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The Industry Starts to Feel the Millennial Pinch



By Rob Bates

At the recent AGS Conclave in New Orleans, the millennial generation was the “topic du jour” as IDEX put it, and was covered in several presentations (including mine).

Significantly, some retailers said they’re noticing less business from Gen Y shoppers, particularly in diamond sales. This long-discussed issue has gone from the theoretical to the real.

The so-called echo boom—defined as those born between 1981 and 1998—is the largest generation in U.S. history, overtaking the previous champ, the baby boomers. Consider how the post–World War II Woodstock generation has long dominated American culture, from its music to its memories. Now imagine a group with even larger numbers.

Yet the millennials have proven vexing to marketers. Iconic names like McDonald’s, Campbell’s Soup, Budweiser, and Coca-Cola—and it’s hard to think of four more distinctly American brands—have struggled to relate to younger consumers, who favor fresher, healthier, less processed food.

That health trend has been going on for some time—and until recently, those brands weren’t troubled by it. But when the millennials became a force, things shifted to a higher gear.

We may be seeing a similar impact on our industry. The millennials graduated during the Great Recession and have had a tough time finding jobs. As a result, they count their pennies. One study called them “the most financially conservative generation since the Great Depression.” They are also practical, prudent, and considered in their purchases. And they can be: They live in a time of unlimited choice, where lower prices are just a click away.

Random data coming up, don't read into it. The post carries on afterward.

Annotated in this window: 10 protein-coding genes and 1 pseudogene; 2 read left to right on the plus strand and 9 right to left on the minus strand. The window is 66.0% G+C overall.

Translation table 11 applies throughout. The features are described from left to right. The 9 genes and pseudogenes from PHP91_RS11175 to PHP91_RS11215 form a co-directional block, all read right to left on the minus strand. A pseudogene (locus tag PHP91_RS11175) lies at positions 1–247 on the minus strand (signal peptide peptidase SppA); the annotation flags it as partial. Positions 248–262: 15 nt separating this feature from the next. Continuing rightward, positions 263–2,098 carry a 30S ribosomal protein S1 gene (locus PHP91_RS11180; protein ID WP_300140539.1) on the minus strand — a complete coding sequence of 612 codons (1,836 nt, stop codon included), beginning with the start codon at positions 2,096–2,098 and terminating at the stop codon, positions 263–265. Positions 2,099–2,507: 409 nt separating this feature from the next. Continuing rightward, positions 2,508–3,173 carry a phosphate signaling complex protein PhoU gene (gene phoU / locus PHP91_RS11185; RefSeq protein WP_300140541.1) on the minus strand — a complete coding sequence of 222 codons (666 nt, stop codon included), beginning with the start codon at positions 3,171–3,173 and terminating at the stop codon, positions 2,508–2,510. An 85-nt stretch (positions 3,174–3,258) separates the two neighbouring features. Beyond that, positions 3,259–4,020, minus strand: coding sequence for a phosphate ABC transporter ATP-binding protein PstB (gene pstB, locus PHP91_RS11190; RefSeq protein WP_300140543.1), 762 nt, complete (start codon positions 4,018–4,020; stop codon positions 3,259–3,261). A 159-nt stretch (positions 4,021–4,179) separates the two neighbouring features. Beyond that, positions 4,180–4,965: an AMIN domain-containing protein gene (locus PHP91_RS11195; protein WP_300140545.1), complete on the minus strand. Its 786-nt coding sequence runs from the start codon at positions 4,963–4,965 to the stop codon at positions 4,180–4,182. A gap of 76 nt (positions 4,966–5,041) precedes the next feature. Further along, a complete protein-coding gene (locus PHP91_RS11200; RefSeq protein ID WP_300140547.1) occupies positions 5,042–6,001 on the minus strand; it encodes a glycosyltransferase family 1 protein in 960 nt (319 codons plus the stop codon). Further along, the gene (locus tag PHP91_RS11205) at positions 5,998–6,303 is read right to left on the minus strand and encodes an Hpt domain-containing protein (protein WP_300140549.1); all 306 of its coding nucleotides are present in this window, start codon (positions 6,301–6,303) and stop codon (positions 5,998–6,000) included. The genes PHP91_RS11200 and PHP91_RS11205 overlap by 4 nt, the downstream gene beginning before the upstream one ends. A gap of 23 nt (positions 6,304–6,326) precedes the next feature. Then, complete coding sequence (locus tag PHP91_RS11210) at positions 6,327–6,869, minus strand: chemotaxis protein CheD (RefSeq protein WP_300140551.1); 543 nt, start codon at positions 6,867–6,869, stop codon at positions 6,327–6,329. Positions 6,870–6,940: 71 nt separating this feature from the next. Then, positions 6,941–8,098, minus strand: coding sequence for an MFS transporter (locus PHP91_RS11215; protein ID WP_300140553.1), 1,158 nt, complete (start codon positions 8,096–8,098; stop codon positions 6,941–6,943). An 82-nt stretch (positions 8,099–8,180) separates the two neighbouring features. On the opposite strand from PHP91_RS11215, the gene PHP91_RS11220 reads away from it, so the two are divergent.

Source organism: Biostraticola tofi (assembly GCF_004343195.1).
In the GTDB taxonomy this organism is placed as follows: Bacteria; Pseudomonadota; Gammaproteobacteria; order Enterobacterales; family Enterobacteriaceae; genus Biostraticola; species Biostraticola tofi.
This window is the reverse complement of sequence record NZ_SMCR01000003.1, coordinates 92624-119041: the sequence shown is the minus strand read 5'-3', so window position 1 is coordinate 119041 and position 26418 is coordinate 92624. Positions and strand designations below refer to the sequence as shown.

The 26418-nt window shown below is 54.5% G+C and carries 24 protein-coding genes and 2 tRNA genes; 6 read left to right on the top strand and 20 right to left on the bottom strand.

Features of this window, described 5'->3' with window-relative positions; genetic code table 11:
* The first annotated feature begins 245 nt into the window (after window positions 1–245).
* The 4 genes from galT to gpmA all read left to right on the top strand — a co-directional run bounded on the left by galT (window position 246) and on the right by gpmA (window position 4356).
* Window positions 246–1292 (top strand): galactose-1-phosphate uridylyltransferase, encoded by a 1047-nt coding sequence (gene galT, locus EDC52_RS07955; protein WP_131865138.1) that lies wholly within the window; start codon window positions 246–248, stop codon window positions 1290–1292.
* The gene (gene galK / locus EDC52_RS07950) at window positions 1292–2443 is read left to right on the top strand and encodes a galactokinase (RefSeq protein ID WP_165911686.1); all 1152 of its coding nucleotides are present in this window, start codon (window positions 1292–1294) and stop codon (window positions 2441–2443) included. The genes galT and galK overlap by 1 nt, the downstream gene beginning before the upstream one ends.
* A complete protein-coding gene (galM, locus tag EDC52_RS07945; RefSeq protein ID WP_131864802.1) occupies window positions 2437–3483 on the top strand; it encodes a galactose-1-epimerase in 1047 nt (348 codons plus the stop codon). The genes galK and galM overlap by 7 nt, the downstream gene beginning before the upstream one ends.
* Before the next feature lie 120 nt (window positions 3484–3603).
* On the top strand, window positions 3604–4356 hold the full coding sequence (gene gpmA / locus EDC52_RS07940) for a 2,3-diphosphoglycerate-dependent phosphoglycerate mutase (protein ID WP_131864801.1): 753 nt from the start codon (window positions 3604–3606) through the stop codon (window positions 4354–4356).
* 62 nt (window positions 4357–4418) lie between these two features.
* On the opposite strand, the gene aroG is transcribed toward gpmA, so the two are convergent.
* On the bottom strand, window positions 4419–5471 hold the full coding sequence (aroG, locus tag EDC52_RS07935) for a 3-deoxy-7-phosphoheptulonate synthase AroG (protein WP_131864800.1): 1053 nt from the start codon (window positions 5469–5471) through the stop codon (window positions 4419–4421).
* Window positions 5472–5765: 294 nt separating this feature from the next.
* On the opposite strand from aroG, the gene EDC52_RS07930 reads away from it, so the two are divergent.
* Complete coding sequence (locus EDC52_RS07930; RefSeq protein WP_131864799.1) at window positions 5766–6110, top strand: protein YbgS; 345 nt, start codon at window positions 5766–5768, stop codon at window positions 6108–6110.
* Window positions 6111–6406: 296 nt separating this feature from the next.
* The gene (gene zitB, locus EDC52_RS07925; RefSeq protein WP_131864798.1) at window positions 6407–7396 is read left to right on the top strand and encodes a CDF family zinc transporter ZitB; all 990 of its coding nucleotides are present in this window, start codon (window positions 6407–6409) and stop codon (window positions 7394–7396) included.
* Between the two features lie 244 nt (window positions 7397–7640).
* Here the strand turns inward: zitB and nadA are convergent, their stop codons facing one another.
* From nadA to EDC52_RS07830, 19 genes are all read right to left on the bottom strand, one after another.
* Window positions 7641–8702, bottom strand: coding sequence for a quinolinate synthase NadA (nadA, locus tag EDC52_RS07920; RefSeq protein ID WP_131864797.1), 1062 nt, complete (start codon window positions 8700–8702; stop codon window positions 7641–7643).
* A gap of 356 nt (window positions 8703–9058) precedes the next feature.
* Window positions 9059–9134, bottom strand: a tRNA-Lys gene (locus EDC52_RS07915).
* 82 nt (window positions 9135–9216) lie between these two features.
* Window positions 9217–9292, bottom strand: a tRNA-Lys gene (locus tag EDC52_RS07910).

Surveys have further found them to be nontraditional, in search of the unique, disdainful of marketing, and concerned about social issues.

Which doesn’t bode well for diamond engagement rings, still a key backbone of our industry. Diamonds are expensive, with little practical use. They are traditional, and the gift everyone gets (i.e., not unique). Diamonds are perceived as advertising-driven and subject to social issues—and there is truth to both those perceptions. Finally, many millennials have never seen a De Beers ad. This industry is still running on fumes from campaigns that last ran a decade ago.

Which might explain why, despite the improving economy, the jewelry business is not doing as well as it should be or as well as we have hoped it would be. Coke, McDonald’s, et al. have developed campaigns to speak to these consumers. But our industry is only now realizing it must embrace the new paradigm. (In Las Vegas, Unique Settings is offering a series of clinics on millennial shoppers.) Hopefully, it is not too late.

 

 
 
 
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